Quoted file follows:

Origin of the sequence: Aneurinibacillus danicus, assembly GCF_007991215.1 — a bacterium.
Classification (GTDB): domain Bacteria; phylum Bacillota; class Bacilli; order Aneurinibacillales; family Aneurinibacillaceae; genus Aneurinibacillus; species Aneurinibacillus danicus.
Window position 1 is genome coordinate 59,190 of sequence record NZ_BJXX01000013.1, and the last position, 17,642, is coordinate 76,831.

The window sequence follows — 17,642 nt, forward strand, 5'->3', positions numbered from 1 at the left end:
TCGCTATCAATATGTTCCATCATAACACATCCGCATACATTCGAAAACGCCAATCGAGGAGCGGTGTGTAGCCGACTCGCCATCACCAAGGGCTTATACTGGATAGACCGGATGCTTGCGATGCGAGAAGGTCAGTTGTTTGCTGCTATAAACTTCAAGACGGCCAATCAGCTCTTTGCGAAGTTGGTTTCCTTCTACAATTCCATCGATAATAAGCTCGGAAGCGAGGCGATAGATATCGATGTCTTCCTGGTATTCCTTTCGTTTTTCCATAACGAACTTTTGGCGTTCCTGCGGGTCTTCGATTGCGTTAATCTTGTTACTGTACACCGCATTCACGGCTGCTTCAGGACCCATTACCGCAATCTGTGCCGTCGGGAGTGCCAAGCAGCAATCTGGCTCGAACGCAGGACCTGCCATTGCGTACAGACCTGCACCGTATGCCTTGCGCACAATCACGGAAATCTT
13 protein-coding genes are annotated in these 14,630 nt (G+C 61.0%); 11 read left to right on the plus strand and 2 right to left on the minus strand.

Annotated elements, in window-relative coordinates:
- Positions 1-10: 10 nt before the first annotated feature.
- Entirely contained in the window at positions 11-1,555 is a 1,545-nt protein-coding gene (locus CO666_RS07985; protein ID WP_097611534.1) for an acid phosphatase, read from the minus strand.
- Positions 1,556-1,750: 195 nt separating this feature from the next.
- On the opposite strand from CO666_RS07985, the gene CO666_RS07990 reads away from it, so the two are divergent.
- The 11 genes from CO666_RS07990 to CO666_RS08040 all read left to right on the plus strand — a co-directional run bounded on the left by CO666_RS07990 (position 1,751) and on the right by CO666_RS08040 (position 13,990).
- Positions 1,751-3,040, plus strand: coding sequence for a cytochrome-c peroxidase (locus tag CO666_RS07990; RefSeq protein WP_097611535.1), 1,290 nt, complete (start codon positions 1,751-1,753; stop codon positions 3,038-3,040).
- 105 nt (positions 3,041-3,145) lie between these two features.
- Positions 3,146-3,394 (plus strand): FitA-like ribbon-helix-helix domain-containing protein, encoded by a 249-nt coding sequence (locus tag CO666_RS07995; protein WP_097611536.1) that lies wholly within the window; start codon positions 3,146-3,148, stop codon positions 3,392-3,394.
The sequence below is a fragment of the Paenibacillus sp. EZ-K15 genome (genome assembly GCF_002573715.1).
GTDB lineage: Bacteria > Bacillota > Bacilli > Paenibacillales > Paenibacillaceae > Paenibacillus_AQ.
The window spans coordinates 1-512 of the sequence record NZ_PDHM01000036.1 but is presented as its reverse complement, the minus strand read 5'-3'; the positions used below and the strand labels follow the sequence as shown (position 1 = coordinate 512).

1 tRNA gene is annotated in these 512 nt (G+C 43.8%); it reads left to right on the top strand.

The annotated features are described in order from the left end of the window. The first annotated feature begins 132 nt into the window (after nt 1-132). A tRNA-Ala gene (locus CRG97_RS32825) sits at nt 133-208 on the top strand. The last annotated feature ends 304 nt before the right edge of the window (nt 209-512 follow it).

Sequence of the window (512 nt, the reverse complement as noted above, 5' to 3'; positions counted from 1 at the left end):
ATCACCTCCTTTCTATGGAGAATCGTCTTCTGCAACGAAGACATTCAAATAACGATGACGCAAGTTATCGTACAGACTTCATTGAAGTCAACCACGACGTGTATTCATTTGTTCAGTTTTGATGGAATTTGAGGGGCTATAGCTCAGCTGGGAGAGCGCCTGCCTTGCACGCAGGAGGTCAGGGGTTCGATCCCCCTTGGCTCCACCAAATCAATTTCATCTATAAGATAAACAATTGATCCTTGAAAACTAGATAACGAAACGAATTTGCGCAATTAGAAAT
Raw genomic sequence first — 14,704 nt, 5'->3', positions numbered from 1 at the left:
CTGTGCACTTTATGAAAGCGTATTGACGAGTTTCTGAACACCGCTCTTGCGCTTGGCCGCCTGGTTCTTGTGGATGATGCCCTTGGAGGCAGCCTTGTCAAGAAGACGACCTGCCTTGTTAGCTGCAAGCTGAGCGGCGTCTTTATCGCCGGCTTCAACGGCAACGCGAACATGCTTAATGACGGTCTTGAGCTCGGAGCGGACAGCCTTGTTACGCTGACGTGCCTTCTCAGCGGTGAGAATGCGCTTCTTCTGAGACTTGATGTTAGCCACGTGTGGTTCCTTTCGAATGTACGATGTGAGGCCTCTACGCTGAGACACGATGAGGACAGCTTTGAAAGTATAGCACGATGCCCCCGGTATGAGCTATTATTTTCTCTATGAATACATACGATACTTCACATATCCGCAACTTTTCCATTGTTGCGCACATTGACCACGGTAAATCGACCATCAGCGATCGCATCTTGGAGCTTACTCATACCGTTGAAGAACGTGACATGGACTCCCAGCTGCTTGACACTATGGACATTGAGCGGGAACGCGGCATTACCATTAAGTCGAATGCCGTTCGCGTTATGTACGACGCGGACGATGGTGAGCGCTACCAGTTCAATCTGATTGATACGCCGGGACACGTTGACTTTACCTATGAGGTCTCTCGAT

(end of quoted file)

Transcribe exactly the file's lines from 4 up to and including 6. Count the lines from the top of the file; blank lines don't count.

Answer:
The window sequence follows — 17,642 nt, forward strand, 5'->3', positions numbered from 1 at the left end:
TCGCTATCAATATGTTCCATCATAACACATCCGCATACATTCGAAAACGCCAATCGAGGAGCGGTGTGTAGCCGACTCGCCATCACCAAGGGCTTATACTGGATAGACCGGATGCTTGCGATGCGAGAAGGTCAGTTGTTTGCTGCTATAAACTTCAAGACGGCCAATCAGCTCTTTGCGAAGTTGGTTTCCTTCTACAATTCCATCGATAATAAGCTCGGAAGCGAGGCGATAGATATCGATGTCTTCCTGGTATTCCTTTCGTTTTTCCATAACGAACTTTTGGCGTTCCTGCGGGTCTTCGATTGCGTTAATCTTGTTACTGTACACCGCATTCACGGCTGCTTCAGGACCCATTACCGCAATCTGTGCCGTCGGGAGTGCCAAGCAGCAATCTGGCTCGAACGCAGGACCTGCCATTGCGTACAGACCTGCACCGTATGCCTTGCGCACAATCACGGAAATCTT
13 protein-coding genes are annotated in these 14,630 nt (G+C 61.0%); 11 read left to right on the plus strand and 2 right to left on the minus strand.